My Sales Team Are Good At What They Do, But Only A Small Percentage Are Skilled To Win And
Manage Large Deals (Lesson 6)
Trying to understand why some salespeople overperform and others underperform when they’ve had comparable experience and training is one of those things that can drive you batty as a sales manager. The reality is, there are simply so many variables between human beings, and unfortunately there is no litmus test that will ever tell when you’ve landed upon the correct answer why one rep is doing better than another.
It’s difficult to answer to the people above you when you’re not exactly sure why things are clicking with some salespeople and not others, especially when it’s your reputation and, in all reality, employment on the line if you can’t figure things out and continue to hit benchmarks and grow the sales.
Sometimes, you’re stuck asking yourself very difficult questions. If your CEO says that he expects every person on your sales team to land at least one $3 million deal per year, yet only half the team is doing it, there probably isn’t one answer why the others can’t.
Let’s say you’ve got 10 salespeople and they’re all landing the $100,000 deals, but only five have achieved the $3 million mark. Is there something in common about the other five? Are they the newest to the team? Were they trained differently? Do they share certain personality traits not among the $3 million achievers?
Is it possible to train the other half of the team to score the big deals? It really depends on the organization, its culture, the product and resources available for training. I wish there was something magical about turning a non-performing salesperson around, but there isn’t. You work with the individual to understand their strengths and weaknesses and hope they figure out how to fix the weaknesses.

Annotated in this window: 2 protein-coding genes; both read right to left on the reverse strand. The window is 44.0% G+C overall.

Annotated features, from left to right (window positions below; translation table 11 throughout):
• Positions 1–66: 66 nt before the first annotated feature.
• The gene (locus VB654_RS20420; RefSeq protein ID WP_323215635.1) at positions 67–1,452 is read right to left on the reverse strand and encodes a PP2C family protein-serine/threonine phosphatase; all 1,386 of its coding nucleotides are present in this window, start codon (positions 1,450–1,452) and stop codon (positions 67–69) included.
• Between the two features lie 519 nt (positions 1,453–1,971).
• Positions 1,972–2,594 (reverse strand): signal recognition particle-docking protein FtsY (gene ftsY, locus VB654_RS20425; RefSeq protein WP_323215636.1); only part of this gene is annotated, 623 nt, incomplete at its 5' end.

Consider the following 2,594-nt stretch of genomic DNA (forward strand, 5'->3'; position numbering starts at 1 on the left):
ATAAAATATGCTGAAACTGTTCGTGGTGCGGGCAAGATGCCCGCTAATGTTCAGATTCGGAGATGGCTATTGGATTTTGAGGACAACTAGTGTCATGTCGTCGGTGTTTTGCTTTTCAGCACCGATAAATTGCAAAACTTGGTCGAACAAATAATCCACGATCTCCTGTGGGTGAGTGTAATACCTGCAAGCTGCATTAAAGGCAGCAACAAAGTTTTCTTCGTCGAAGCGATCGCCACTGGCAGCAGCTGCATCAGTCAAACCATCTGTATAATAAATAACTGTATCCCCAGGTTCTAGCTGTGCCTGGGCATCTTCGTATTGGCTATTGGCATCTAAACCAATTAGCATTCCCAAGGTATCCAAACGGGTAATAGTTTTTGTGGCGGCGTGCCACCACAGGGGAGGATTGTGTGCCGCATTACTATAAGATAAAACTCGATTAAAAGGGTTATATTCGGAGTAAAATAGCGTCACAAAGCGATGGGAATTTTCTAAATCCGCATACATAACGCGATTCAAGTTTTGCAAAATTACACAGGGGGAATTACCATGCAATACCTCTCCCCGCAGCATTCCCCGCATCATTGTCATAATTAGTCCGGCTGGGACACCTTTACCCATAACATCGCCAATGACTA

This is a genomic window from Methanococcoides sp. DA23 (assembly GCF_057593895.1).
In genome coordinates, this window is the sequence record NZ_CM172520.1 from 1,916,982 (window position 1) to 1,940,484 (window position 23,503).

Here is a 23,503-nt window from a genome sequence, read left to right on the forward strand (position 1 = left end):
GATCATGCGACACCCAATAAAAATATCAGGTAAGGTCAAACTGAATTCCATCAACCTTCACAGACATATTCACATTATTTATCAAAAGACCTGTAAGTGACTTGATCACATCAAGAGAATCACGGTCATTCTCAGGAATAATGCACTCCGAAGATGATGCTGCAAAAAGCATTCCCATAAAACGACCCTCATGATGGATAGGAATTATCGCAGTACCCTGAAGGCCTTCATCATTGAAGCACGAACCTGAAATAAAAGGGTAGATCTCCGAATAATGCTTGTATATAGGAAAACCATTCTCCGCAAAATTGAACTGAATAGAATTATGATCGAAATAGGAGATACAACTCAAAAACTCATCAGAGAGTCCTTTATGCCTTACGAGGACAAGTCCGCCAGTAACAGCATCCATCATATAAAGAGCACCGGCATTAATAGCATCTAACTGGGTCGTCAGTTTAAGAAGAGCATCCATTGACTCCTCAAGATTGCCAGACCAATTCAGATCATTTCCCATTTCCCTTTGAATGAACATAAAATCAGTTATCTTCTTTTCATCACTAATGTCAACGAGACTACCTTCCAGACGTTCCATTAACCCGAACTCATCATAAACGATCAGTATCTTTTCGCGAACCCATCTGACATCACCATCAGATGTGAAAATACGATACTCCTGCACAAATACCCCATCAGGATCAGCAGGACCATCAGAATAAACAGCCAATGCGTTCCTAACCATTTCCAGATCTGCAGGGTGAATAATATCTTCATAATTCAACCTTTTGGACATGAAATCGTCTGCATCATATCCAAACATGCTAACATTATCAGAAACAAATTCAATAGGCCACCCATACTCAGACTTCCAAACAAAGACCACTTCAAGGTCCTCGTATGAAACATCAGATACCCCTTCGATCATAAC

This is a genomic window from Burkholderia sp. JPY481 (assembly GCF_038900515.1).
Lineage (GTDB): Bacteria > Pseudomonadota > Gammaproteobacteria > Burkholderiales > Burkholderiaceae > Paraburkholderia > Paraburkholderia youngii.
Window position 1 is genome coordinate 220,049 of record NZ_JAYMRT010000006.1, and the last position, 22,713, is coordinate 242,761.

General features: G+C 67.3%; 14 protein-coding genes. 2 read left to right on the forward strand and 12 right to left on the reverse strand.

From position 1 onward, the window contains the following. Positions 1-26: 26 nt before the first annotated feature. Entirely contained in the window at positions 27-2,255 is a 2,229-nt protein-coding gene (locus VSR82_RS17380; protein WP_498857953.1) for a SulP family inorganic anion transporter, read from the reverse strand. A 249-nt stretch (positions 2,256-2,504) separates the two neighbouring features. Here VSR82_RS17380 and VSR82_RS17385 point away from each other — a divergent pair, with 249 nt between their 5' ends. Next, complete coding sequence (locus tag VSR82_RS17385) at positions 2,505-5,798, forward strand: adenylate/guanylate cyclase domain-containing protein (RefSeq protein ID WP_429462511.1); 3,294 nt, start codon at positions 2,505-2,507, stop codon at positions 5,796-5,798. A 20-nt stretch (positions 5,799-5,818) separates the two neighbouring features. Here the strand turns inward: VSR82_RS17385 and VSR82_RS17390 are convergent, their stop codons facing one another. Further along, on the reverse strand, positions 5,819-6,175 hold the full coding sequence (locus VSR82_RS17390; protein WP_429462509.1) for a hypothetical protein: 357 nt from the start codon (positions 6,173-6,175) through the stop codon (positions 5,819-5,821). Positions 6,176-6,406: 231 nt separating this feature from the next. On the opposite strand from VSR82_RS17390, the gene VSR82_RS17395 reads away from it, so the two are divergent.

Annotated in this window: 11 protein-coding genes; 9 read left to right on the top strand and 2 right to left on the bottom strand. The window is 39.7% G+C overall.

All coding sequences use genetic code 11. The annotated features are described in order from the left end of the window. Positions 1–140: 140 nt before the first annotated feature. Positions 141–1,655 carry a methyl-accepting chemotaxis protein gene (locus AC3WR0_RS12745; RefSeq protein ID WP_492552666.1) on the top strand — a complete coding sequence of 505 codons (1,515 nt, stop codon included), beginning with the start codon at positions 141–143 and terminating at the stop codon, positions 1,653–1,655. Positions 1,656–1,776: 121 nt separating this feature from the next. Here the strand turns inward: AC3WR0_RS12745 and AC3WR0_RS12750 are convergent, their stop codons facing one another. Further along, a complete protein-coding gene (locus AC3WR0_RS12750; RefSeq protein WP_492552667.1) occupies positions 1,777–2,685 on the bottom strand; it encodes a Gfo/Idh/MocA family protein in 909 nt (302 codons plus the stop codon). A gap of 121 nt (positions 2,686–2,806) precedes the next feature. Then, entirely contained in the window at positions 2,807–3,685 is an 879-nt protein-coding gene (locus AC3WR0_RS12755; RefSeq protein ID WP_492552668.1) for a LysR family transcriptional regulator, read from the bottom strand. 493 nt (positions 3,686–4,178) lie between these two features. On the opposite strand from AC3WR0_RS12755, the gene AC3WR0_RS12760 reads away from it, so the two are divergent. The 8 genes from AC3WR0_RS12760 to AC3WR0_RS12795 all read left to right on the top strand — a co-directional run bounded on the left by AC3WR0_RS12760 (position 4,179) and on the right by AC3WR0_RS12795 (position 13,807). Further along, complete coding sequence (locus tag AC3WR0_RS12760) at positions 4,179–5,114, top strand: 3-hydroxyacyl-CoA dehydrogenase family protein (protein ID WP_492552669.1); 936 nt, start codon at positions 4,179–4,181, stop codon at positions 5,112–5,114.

There really isn’t anything different about trying to improve a rep who is failing at multimillion-dollar deals or one who is failing at real estate, automobile sales or retail. They need to pick up new skills, work on it, and either achieve better results or move on.
Encouraging Personal Growth
As a sales manager, when I was interviewing a prospective candidate or working with a sales rep to assess why they were failing, I tried to establish one common denominator that often was a tell-tale sign of their future success.
It came down to whether or not I felt the person in front of me had poor or little commitment to personal development.
You’ll have the savants who come along that can land deals all day long and have their own unique style you couldn’t teach if you tried, but the rest of us who have been salespeople need to continually work toward getting better and adjusting to a changing world.
If you’re not developing your skills as a salesperson, you’re not only going to remain stuck at your current level, you’re going to be left behind by those people who are constantly working to get better.
Think about it from another point of view. The oldest salespeople still out there may have started their career corresponding via typewriter and traditional mail. Along the way, they had to adjust to computers, fax machines, and later, email.
Those who decided they weren’t going to go along with the development of technology were left behind, no matter how fantastic their sales may have been in 1973. This is the same for anyone who has worked in an office setting over the last four or five decades. You either adjusted, adapted or were left behind.
How many people on your sales team can have conversations about the art of negotiations, psychology of buyers and trends in communication? Being on top of those subjects may only increase their bottom line by 5%, but if the CEO has charged you with seeing a 5% growth annually with your sales team, isn’t it worth it?
We’ve all stumbled at one point or another, but the attitude of the successful salesperson (and sales manager) is that you pick yourself up, figure out what went wrong, and if it’s not readily obvious, you do what it takes to learn.
For me, commitment to personal development is the hallmark of a great salesperson and sales manager.